Tropical Florida Gardens - What's in Bloom at the Edison & Ford Winter Estates?

Tropical Florida Gardens

What's in Bloom at the Edison & Ford Winter Estates?

Planting & Caring For Your Tropical Hydrangea (Pink Ball, Dombeya Wallichii)

Posted by Edison Ford Winter Estates On April 28th

            If you are interested in adding a striking new specimen to your garden, then perhaps you might consider planting one of the Dombeya varieties. The Pink Ball, better known as Tropical Hydrangea, is a large shrub or small tree that provides a beautiful show of color in the first months of the year that last for over a month.

             Some say that Dombeyas smell like frosted cake. Their pendulous flowers are round in shape and resemble pompoms hanging about the leaves. Once the flowers have finished their blooming cyle they will remain for quite some time, so it is best to remove them in order to keep a neat appearance.

Caring for Tropical Hydrangea:

  • Watering your Dombeya may be necessary in the dry months as it an average to high water consumer
  • Plant your new shrub in a sunny to partially sunny location
  • Allow enough space for the shrub to grow up to 15 feet (it can be maintained at a smaller size with regular pruning after the plant is done flowering)
  • It can be pruned back as needed without deforming the shrub
  • Dombeyas are fast growers and need some fertilizer in the growing season
  • It is possible to grow Tropical Hydrangea in a container (however, they perform the best when planted in the ground)
  • It performs best in temperatures above the low 30’s and it will lose its leaves if the temperature dips into the 20’s
  • It is best suited for sub-tropical to tropical climates, but has been grown in zones 9B with some frost protection

            We have several varieties planted at the Edison & Ford Winter Estates; a pink variety called Dombeya wallichii and a white variety known as Dombeya pulchra. 

             The Tropical Hydrangea will be a great addition to your garden and will offer you an exciting display when in flower. Pink Ball is available for purchase in one gallon containers at the Edison & Ford Winter Estates Garden Shoppe.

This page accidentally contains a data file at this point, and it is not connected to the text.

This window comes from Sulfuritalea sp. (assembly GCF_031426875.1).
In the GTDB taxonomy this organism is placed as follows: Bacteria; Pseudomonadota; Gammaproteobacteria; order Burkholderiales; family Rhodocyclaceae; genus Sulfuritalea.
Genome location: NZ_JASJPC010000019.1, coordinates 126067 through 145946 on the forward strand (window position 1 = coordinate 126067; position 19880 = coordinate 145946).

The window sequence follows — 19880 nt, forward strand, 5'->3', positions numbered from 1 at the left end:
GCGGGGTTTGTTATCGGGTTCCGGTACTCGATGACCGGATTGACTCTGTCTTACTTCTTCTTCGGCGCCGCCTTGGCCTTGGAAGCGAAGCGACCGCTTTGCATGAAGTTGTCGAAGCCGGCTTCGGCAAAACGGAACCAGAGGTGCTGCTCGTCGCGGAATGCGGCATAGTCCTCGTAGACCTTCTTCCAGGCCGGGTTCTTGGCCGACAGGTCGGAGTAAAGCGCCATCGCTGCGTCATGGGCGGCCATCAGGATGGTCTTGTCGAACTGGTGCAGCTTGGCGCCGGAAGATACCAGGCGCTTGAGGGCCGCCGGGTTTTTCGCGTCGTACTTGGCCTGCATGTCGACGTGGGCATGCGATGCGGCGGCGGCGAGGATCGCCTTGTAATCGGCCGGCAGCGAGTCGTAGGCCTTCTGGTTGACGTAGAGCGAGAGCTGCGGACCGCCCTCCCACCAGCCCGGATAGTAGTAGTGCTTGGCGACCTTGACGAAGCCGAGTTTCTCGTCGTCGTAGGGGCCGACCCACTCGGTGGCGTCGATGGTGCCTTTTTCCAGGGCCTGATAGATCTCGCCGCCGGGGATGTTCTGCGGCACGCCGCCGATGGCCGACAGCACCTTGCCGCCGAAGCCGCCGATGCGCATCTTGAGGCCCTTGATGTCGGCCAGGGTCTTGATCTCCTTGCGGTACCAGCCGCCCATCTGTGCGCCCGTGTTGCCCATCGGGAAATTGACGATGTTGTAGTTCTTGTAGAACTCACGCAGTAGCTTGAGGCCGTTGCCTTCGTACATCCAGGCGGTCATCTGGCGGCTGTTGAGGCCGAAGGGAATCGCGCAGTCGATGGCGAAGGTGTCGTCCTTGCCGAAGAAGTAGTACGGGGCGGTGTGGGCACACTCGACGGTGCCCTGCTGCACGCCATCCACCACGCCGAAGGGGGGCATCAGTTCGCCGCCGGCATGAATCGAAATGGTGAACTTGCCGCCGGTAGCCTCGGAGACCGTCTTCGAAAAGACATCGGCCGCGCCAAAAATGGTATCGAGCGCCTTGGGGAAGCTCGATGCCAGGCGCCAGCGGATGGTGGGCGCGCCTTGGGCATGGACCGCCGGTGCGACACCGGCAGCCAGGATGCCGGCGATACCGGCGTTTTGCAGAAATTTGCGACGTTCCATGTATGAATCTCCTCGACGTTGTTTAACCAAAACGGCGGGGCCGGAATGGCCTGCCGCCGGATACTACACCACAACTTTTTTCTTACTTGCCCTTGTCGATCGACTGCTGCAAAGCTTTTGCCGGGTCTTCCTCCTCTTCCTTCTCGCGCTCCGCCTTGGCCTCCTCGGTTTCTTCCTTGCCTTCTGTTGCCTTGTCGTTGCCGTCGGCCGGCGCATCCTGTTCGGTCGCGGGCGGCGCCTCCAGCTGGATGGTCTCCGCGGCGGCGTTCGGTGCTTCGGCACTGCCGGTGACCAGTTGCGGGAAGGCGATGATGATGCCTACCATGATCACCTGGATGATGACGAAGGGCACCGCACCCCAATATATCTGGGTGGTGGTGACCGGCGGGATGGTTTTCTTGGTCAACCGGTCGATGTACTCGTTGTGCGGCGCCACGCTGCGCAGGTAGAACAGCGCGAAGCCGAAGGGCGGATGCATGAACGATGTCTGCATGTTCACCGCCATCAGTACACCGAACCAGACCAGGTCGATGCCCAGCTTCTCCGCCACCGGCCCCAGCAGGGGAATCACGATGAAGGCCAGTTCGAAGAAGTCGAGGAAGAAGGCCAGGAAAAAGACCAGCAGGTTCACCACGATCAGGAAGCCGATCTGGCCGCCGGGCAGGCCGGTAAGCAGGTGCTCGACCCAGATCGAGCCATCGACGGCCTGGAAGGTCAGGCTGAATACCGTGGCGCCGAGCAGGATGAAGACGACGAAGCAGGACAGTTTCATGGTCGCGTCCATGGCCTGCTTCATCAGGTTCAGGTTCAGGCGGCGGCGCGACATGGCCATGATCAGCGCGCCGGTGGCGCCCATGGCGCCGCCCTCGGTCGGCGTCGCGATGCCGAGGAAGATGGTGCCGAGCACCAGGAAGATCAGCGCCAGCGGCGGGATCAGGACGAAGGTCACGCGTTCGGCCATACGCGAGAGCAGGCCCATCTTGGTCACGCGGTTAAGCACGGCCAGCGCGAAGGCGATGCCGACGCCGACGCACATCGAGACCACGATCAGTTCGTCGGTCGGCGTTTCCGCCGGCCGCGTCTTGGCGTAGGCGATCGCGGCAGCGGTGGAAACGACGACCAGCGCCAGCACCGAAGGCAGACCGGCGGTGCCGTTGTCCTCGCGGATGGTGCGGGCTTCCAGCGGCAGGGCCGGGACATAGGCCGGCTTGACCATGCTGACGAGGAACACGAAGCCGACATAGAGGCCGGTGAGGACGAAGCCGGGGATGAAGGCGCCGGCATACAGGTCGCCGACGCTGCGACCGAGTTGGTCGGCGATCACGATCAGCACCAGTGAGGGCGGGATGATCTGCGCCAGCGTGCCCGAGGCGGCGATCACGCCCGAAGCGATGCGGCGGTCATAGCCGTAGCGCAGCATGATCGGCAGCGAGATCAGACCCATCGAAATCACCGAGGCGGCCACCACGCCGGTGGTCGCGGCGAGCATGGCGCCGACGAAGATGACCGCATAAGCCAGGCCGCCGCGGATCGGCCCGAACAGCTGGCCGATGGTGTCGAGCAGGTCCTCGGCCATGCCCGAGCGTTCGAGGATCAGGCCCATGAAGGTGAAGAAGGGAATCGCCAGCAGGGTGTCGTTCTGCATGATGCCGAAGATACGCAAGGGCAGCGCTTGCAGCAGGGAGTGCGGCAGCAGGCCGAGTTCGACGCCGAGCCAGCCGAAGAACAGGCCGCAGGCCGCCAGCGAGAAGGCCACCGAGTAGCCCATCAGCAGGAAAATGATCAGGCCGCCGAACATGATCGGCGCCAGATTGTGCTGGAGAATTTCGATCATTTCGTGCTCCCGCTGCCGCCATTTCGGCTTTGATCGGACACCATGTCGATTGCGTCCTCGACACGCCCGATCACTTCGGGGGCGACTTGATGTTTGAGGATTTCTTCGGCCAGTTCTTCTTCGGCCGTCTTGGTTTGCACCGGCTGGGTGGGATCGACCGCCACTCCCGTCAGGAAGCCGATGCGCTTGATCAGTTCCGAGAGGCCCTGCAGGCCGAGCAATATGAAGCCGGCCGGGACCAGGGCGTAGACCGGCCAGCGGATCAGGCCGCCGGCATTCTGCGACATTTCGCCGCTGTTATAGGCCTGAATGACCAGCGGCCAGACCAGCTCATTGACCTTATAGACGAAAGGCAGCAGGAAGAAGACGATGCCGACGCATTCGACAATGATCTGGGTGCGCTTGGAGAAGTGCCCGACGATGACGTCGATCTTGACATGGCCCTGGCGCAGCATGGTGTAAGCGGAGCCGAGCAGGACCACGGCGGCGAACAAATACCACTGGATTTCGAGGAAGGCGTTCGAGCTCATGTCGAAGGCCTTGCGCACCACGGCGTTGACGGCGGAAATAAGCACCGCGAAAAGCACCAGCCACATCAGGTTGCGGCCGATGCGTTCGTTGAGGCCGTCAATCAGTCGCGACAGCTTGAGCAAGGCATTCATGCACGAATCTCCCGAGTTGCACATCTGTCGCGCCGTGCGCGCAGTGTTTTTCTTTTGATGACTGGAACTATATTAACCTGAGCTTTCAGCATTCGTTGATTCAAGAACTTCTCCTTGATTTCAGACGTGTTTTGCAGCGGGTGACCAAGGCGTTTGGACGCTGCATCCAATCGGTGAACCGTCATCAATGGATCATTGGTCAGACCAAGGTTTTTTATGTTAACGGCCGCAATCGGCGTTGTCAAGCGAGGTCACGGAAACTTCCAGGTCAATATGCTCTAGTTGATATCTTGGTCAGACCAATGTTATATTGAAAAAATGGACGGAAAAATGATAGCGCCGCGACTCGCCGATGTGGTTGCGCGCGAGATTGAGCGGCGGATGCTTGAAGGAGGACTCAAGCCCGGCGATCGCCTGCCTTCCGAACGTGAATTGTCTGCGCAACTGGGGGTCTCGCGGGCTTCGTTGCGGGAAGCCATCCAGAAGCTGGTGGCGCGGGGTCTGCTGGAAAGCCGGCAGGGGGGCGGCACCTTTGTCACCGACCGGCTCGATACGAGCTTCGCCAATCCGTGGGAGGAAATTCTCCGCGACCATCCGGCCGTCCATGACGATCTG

Blooming at the Estates

Posted by Edison Ford Winter Estates On November 18th

A sampling of the blooms and fruits you can see at the Estates today…

Name That Plant VII ANSWER: Angel's Trumpet

Posted by Edison Ford Winter Estates On July 28th

Congratulations to Megan Kissinger for guessing correctly, a mere 5 minutes after the contest began!

Angel’s Trumpet, Brugmansia spp.

The large pendulous flowers of this large shrub will surely attract attention in your Florida yard.  Growing to a height of 15 feet, angel’s trumpet makes a great accent plant for homes within zones 10-11 and have been reported to survive in zones 8B-9B.  As natives of South America, they require regular watering and do best in full sun or light shade.  There are several species of Brugmansia and many hybrids have been developed, each with a different color including white, peach and yellow.  Blooms are at their largest at night and tend to “perk up” a bit as the sun goes down.

In a 1931 survey of the Estates, Angel’s trumpet was noted in the gardens. However, the flower color wasn’t recorded so we don’t know which species of Brugmansia the Edisons enjoyed.  Today,  white and peach varieties are on the grounds near the Edison Caretaker’s House.  The Estates Garden Shoppe has a few angel’s trumpets for sale if you wish to plant them in your garden.  Please note that all parts of the plant are toxic if ingested and some people do have skin reactions to the plant material.

Plant Spotlight: "Buttered Popcorn" Tree

Posted by Edison Ford Winter Estates On June 9th

by Britta Soderqvist, Estates Plant Curator

There is a tree at the Edison & Ford Winter Estates whose small white flowers smell like buttered popcorn!  It just started blooming in late May.  The plant’s name is False Rubberwood (Mascarenhasia arborescens) although the common name is not really used much.  We typically refer to it as the “buttered popcorn tree”.  It grows to about 20 feet high and although the online resources say it prefers full sun, ours is growing in partial shade.  The False Rubberwood is native to tropical regions of Africa and requires a moderate amount of water . 

Visitors can smell the flowers on the tree that is next to the kapok tree behind the Banyan Café.  It’s fairly difficult to find these in Florida but the Estates Garden Shoppe has a few of these trees for sale in pots.